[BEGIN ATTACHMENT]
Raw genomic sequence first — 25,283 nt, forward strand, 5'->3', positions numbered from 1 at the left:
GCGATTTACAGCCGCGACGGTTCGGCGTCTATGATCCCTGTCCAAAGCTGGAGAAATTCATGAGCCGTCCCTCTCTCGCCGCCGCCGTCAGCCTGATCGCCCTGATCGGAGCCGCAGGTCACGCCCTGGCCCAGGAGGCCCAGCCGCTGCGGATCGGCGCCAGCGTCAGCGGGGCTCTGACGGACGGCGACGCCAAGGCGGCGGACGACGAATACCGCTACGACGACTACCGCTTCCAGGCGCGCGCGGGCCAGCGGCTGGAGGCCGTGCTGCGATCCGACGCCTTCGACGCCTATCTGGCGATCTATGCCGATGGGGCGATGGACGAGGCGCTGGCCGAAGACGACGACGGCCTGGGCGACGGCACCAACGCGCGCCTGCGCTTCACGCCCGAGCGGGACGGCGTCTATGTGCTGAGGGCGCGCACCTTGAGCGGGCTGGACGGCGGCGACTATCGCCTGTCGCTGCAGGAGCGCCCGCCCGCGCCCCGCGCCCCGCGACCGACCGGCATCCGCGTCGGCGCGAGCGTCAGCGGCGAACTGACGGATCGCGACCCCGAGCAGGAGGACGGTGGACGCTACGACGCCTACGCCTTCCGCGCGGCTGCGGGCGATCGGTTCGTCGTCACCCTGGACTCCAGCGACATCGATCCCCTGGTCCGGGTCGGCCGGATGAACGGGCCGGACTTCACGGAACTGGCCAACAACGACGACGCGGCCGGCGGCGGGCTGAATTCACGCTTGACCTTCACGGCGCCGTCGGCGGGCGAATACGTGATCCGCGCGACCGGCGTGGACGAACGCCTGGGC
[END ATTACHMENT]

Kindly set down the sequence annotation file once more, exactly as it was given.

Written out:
Raw genomic sequence first — 25,283 nt, forward strand, 5'->3', positions numbered from 1 at the left:
GCGATTTACAGCCGCGACGGTTCGGCGTCTATGATCCCTGTCCAAAGCTGGAGAAATTCATGAGCCGTCCCTCTCTCGCCGCCGCCGTCAGCCTGATCGCCCTGATCGGAGCCGCAGGTCACGCCCTGGCCCAGGAGGCCCAGCCGCTGCGGATCGGCGCCAGCGTCAGCGGGGCTCTGACGGACGGCGACGCCAAGGCGGCGGACGACGAATACCGCTACGACGACTACCGCTTCCAGGCGCGCGCGGGCCAGCGGCTGGAGGCCGTGCTGCGATCCGACGCCTTCGACGCCTATCTGGCGATCTATGCCGATGGGGCGATGGACGAGGCGCTGGCCGAAGACGACGACGGCCTGGGCGACGGCACCAACGCGCGCCTGCGCTTCACGCCCGAGCGGGACGGCGTCTATGTGCTGAGGGCGCGCACCTTGAGCGGGCTGGACGGCGGCGACTATCGCCTGTCGCTGCAGGAGCGCCCGCCCGCGCCCCGCGCCCCGCGACCGACCGGCATCCGCGTCGGCGCGAGCGTCAGCGGCGAACTGACGGATCGCGACCCCGAGCAGGAGGACGGTGGACGCTACGACGCCTACGCCTTCCGCGCGGCTGCGGGCGATCGGTTCGTCGTCACCCTGGACTCCAGCGACATCGATCCCCTGGTCCGGGTCGGCCGGATGAACGGGCCGGACTTCACGGAACTGGCCAACAACGACGACGCGGCCGGCGGCGGGCTGAATTCACGCTTGACCTTCACGGCGCCGTCGGCGGGCGAATACGTGATCCGCGCGACCGGCGTGGACGAACGCCTGGGC